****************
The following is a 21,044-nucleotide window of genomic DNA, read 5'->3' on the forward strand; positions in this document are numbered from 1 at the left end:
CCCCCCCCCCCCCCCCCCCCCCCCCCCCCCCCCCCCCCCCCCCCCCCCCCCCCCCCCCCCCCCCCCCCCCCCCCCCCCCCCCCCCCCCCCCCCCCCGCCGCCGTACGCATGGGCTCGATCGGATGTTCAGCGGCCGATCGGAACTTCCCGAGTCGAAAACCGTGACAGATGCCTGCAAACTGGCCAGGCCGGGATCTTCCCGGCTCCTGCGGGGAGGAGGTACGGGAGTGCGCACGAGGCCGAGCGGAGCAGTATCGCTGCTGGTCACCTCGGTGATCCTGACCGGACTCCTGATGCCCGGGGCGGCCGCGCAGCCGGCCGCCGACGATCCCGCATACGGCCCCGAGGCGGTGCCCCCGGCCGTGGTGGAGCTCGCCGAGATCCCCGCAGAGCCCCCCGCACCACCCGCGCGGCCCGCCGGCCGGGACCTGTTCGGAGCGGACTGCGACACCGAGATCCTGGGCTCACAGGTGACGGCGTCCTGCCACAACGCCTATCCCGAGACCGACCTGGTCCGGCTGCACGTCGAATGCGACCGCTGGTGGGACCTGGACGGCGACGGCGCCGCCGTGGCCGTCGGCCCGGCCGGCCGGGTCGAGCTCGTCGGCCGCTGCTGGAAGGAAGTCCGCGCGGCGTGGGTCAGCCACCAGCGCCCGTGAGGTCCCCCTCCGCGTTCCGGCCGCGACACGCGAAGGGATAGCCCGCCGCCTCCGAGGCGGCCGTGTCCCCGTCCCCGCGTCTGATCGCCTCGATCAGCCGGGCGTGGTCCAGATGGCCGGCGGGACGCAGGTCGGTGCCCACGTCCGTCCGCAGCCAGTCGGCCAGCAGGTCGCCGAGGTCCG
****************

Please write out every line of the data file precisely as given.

The following is a 21,044-nucleotide window of genomic DNA, read 5'->3' on the forward strand; positions in this document are numbered from 1 at the left end:
CCCCCCCCCCCCCCCCCCCCCCCCCCCCCCCCCCCCCCCCCCCCCCCCCCCCCCCCCCCCCCCCCCCCCCCCCCCCCCCCCCCCCCCCCCCCCCCCGCCGCCGTACGCATGGGCTCGATCGGATGTTCAGCGGCCGATCGGAACTTCCCGAGTCGAAAACCGTGACAGATGCCTGCAAACTGGCCAGGCCGGGATCTTCCCGGCTCCTGCGGGGAGGAGGTACGGGAGTGCGCACGAGGCCGAGCGGAGCAGTATCGCTGCTGGTCACCTCGGTGATCCTGACCGGACTCCTGATGCCCGGGGCGGCCGCGCAGCCGGCCGCCGACGATCCCGCATACGGCCCCGAGGCGGTGCCCCCGGCCGTGGTGGAGCTCGCCGAGATCCCCGCAGAGCCCCCCGCACCACCCGCGCGGCCCGCCGGCCGGGACCTGTTCGGAGCGGACTGCGACACCGAGATCCTGGGCTCACAGGTGACGGCGTCCTGCCACAACGCCTATCCCGAGACCGACCTGGTCCGGCTGCACGTCGAATGCGACCGCTGGTGGGACCTGGACGGCGACGGCGCCGCCGTGGCCGTCGGCCCGGCCGGCCGGGTCGAGCTCGTCGGCCGCTGCTGGAAGGAAGTCCGCGCGGCGTGGGTCAGCCACCAGCGCCCGTGAGGTCCCCCTCCGCGTTCCGGCCGCGACACGCGAAGGGATAGCCCGCCGCCTCCGAGGCGGCCGTGTCCCCGTCCCCGCGTCTGATCGCCTCGATCAGCCGGGCGTGGTCCAGATGGCCGGCGGGACGCAGGTCGGTGCCCACGTCCGTCCGCAGCCAGTCGGCCAGCAGGTCGCCGAGGTCCG